Preparation for another Adventure!
‘On a warm August morning I strolled down Clarence Street with Vinny and Norman to the tram stop outside the Co-op. We were fully equipped for a long and probably hazardous journey. None of us had caps; Norman wore a jersey and tie, but Mam insisted I wore a suit; while Vinny sported a blue blazer with an open necked white shirt. Our rations, separately wrapped, were stowed in a brown paper carrier bag supplied by Mrs Crookes who had also generously donated to each of us an apple and a slice of seed cake.’
‘Mr Whitely, the manager of the butchery department, who lived on our street, waved to us as we waited, his pink cheery face broadening into a smile as he called. “Don’t get lost, will you?” I pressed my ear against the cast iron pole which carried the overhead wires and stopped breathing as I listened. It was generally known that you could tell when a tram was coming by using this method, but all I heard was a rather painful clang when Norman back-heeled the pole with his steel rimmed heel.’
Off They Go!
‘We gave a cheer as our tram came in sight, glistening in the sun against the dark bulk of Brunswick Chapel, as she made the sharp turn off the Moor. I led the charge upstairs to get into the open front bay, another sure sign of Summer and we began our expedition up to The Crags. The Old Albion Brewery was permeating the balmy morning air with the heady aroma of hops, blending nicely with the fine malt of Ward’s a little further up the road.’
PP. 51-52, Chapter 17, By George! (courtesy of Paul Hibbert-Greaves/Hibbert Brothers).
Location for Football Matches
‘Most of our big football matches were played at Endcliffe but as the days shortened we used Michael Road. But for shootin’ in, Clarence Lane was the favourite ground. T’Owd Lane, as it was known, with Polly Brady’s drapery shop at one end and Tommy Green’s pub at the other, was cobbled and rough but had the advantage of having no houses on it. One side was bounded by backyard and lavatory walls and most of the other was taken up by Beeley’s iron foundry. After the men had finished work, Norman, Vinny and I, with one or two other embryo internationals, would assemble for a game. I chalked a crossbar on the wooden gates, old and sagging in the middle. This was handy for the goalkeeper if someone charged him back into the net.’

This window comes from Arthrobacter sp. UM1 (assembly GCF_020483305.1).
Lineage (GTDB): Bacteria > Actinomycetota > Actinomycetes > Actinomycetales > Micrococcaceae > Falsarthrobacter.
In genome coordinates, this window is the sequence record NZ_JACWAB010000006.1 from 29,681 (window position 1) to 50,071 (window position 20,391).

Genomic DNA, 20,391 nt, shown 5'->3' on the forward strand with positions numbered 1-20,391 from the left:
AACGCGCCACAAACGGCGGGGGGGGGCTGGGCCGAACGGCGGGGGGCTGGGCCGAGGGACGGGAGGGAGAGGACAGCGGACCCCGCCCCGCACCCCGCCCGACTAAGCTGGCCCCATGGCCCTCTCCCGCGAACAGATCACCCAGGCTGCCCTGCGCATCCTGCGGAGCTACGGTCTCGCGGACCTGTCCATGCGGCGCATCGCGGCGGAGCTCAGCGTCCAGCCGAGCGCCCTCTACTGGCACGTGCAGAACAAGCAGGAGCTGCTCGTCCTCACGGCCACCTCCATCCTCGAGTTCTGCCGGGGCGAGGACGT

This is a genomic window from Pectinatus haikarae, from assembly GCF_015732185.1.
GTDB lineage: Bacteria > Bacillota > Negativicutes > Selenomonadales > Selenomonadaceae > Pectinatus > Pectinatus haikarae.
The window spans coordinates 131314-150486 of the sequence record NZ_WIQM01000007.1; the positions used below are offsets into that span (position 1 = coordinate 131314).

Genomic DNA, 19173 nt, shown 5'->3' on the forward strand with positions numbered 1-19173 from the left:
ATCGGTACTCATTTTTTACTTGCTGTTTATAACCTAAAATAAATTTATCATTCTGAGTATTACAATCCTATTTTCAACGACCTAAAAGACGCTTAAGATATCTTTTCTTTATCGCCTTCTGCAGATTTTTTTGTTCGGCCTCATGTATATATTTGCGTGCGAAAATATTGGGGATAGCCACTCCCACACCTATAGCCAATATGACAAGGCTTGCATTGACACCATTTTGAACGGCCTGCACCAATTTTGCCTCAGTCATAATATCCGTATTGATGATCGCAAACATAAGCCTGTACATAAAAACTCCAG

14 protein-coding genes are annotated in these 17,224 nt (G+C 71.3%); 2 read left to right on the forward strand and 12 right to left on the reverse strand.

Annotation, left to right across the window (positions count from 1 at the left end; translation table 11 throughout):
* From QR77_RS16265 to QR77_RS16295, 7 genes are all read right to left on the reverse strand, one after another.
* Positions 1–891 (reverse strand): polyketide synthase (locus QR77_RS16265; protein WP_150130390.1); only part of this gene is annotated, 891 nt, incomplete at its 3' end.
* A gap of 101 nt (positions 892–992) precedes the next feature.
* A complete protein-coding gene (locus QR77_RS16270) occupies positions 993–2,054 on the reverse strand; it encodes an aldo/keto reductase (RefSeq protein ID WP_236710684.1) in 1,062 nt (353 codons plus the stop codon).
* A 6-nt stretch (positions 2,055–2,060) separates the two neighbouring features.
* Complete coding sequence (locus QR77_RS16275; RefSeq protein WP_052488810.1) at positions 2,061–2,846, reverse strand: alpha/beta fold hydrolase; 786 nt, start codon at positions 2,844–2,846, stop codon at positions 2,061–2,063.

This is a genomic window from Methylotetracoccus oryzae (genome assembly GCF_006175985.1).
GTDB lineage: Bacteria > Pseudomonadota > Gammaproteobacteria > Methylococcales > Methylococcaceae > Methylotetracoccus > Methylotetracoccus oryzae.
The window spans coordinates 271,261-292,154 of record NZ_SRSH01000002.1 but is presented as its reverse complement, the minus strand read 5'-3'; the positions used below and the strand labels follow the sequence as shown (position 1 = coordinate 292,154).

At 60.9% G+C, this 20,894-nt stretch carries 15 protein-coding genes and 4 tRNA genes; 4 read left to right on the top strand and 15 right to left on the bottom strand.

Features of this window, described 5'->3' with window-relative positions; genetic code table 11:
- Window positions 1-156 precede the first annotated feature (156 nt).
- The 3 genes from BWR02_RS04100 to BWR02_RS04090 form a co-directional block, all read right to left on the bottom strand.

‘Vinny sometimes provided a ball but on this surface we usually played with a home-made one of tightly rolled newspapers covered with brown paper and then lashed together by yards of string secured by many intricate knots. This missile which was about the size and weight, if not the shape, of a regulation T ball had its drawbacks. For one thing, even when new and in good condition it had no bounce, landing from the greatest of heights with the dullest of thuds.’
‘The game really became interesting after the ball had been in a puddle, of which there was no shortage on T’Owd Lane’s rugged surface. Then it became a matter of ducking instead of heading and first time shots took precedence over fancy dribbling and where all the skills and footwork of Norman, who fancied himself as Billy Gillespie, were rendered useless. The goaly’s lot was doubly hazardous, he being faced by the choice of stopping the soggy lump with his hands and body or kicking it clear first time, which was a bit tricky if a shot came in head high.’
‘As the ball disintegrated so did the standard of play until, amidst cries of approval, what was left of the ball was kicked over the ball into the foundry yard. This was the excuse for a frenzied scramble over the gate and into T’Owd Foundry. Once inside it was curiously quiet; the black sand which covered everything and was deep in places deadened the clatter of our studded boots as we kicked what was left of the ball into a tattered mess of paper and string. Vinny led us out through a loose piece of corrugated iron sheeting which he called his secret passage and we emerged into Mrs Bingham’s backyard.’
End of Play
‘Over on Smith’s step we sat in the twilight and watched the lamplighter coming up the street, performing a nightly miracle with a single touch of his long pole. “Ah wonder,” mused Norman, as he examined with interest a graze on his kneecap, “ah would fooaks find their way abart at neet if gas lamps weren’t lit?”
P. 67, Chapter 23, By George! (courtesy of Paul Hibbert-Greaves/Hibbert Brothers).